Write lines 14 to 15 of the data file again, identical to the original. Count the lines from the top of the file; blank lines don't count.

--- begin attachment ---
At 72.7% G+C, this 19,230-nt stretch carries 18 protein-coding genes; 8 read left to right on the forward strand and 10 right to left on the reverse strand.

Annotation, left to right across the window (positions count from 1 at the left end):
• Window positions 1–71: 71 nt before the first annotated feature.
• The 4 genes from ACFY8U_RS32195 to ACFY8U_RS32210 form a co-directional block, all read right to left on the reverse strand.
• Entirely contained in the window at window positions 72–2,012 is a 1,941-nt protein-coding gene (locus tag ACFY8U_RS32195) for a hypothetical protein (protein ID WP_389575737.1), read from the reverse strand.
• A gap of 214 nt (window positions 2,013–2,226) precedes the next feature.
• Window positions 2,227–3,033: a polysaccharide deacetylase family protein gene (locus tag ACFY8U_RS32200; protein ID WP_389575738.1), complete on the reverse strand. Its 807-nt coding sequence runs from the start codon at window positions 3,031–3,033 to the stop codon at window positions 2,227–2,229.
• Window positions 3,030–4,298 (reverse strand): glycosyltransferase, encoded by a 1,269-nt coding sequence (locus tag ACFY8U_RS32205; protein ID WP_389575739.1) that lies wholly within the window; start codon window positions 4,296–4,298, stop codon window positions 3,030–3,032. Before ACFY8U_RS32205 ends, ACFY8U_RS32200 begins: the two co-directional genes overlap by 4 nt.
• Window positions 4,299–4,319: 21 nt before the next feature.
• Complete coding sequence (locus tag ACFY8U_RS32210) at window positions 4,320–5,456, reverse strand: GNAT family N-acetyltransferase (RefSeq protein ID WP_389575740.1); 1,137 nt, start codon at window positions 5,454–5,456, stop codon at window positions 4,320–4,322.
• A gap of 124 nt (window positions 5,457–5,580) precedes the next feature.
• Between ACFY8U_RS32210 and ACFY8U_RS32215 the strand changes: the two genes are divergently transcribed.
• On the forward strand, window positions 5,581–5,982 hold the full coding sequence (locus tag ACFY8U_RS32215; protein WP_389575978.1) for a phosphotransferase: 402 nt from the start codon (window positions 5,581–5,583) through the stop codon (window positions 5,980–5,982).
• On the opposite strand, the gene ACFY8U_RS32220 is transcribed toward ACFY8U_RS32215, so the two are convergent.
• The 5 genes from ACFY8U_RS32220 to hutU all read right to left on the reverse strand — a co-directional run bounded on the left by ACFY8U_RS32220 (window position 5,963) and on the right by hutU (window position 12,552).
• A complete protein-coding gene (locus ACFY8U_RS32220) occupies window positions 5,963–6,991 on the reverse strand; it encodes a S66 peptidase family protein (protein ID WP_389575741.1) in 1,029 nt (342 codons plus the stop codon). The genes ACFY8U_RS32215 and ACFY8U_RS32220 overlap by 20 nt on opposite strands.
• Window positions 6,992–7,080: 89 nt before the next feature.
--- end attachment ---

• On the opposite strand, the gene ACFY8U_RS32220 is transcribed toward ACFY8U_RS32215, so the two are convergent.
• The 5 genes from ACFY8U_RS32220 to hutU all read right to left on the reverse strand — a co-directional run bounded on the left by ACFY8U_RS32220 (window position 5,963) and on the right by hutU (window position 12,552).